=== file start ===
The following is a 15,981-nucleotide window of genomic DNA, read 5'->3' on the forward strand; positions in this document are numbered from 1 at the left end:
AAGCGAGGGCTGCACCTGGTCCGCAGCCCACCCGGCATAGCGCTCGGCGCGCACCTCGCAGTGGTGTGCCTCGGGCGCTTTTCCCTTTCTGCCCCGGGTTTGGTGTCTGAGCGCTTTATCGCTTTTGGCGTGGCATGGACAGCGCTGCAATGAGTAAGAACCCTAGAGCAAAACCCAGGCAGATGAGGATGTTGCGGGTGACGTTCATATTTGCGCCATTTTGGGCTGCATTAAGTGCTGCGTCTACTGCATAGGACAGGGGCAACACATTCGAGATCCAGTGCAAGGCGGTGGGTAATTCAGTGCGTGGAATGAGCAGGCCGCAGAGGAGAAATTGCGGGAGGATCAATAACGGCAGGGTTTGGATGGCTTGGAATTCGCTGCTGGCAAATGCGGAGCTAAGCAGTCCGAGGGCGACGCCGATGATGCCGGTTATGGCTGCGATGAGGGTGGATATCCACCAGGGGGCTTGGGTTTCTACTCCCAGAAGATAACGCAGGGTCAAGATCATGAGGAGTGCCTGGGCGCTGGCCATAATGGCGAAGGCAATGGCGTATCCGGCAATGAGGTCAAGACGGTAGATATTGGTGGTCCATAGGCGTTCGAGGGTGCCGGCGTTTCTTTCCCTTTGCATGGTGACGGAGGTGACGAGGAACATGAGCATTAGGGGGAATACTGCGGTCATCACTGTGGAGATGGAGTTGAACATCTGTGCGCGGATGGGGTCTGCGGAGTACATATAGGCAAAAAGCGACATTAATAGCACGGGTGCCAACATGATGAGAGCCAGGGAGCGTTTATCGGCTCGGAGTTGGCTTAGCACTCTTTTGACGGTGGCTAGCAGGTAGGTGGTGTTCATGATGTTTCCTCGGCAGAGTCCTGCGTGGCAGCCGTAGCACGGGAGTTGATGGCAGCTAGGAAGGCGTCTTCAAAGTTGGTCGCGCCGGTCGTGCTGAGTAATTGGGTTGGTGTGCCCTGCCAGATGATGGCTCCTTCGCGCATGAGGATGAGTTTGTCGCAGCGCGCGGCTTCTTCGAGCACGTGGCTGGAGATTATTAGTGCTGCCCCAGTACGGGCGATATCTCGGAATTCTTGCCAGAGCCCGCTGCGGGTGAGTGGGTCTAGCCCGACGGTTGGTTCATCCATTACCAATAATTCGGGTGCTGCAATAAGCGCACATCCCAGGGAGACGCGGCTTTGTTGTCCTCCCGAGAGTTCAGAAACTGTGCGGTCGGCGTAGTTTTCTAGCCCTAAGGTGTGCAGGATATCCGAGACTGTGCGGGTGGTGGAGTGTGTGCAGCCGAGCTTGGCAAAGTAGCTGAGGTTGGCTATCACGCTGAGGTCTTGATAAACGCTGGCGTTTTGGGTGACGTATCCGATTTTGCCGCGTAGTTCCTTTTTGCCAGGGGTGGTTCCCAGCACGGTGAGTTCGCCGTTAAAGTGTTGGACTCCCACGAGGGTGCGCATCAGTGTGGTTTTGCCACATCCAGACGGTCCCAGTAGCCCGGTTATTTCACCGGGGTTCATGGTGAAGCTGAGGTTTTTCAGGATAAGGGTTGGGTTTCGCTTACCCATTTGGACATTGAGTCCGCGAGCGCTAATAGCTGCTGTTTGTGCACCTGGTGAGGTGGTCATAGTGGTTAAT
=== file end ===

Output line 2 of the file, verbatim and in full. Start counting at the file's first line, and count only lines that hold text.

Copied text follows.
AAGCGAGGGCTGCACCTGGTCCGCAGCCCACCCGGCATAGCGCTCGGCGCGCACCTCGCAGTGGTGTGCCTCGGGCGCTTTTCCCTTTCTGCCCCGGGTTTGGTGTCTGAGCGCTTTATCGCTTTTGGCGTGGCATGGACAGCGCTGCAATGAGTAAGAACCCTAGAGCAAAACCCAGGCAGATGAGGATGTTGCGGGTGACGTTCATATTTGCGCCATTTTGGGCTGCATTAAGTGCTGCGTCTACTGCATAGGACAGGGGCAACACATTCGAGATCCAGTGCAAGGCGGTGGGTAATTCAGTGCGTGGAATGAGCAGGCCGCAGAGGAGAAATTGCGGGAGGATCAATAACGGCAGGGTTTGGATGGCTTGGAATTCGCTGCTGGCAAATGCGGAGCTAAGCAGTCCGAGGGCGACGCCGATGATGCCGGTTATGGCTGCGATGAGGGTGGATATCCACCAGGGGGCTTGGGTTTCTACTCCCAGAAGATAACGCAGGGTCAAGATCATGAGGAGTGCCTGGGCGCTGGCCATAATGGCGAAGGCAATGGCGTATCCGGCAATGAGGTCAAGACGGTAGATATTGGTGGTCCATAGGCGTTCGAGGGTGCCGGCGTTTCTTTCCCTTTGCATGGTGACGGAGGTGACGAGGAACATGAGCATTAGGGGGAATACTGCGGTCATCACTGTGGAGATGGAGTTGAACATCTGTGCGCGGATGGGGTCTGCGGAGTACATATAGGCAAAAAGCGACATTAATAGCACGGGTGCCAACATGATGAGAGCCAGGGAGCGTTTATCGGCTCGGAGTTGGCTTAGCACTCTTTTGACGGTGGCTAGCAGGTAGGTGGTGTTCATGATGTTTCCTCGGCAGAGTCCTGCGTGGCAGCCGTAGCACGGGAGTTGATGGCAGCTAGGAAGGCGTCTTCAAAGTTGGTCGCGCCGGTCGTGCTGAGTAATTGGGTTGGTGTGCCCTGCCAGATGATGGCTCCTTCGCGCATGAGGATGAGTTTGTCGCAGCGCGCGGCTTCTTCGAGCACGTGGCTGGAGATTATTAGTGCTGCCCCAGTACGGGCGATATCTCGGAATTCTTGCCAGAGCCCGCTGCGGGTGAGTGGGTCTAGCCCGACGGTTGGTTCATCCATTACCAATAATTCGGGTGCTGCAATAAGCGCACATCCCAGGGAGACGCGGCTTTGTTGTCCTCCCGAGAGTTCAGAAACTGTGCGGTCGGCGTAGTTTTCTAGCCCTAAGGTGTGCAGGATATCCGAGACTGTGCGGGTGGTGGAGTGTGTGCAGCCGAGCTTGGCAAAGTAGCTGAGGTTGGCTATCACGCTGAGGTCTTGATAAACGCTGGCGTTTTGGGTGACGTATCCGATTTTGCCGCGTAGTTCCTTTTTGCCAGGGGTGGTTCCCAGCACGGTGAGTTCGCCGTTAAAGTGTTGGACTCCCACGAGGGTGCGCATCAGTGTGGTTTTGCCACATCCAGACGGTCCCAGTAGCCCGGTTATTTCACCGGGGTTCATGGTGAAGCTGAGGTTTTTCAGGATAAGGGTTGGGTTTCGCTTACCCATTTGGACATTGAGTCCGCGAGCGCTAATAGCTGCTGTTTGTGCACCTGGTGAGGTGGTCATAGTGGTTAAT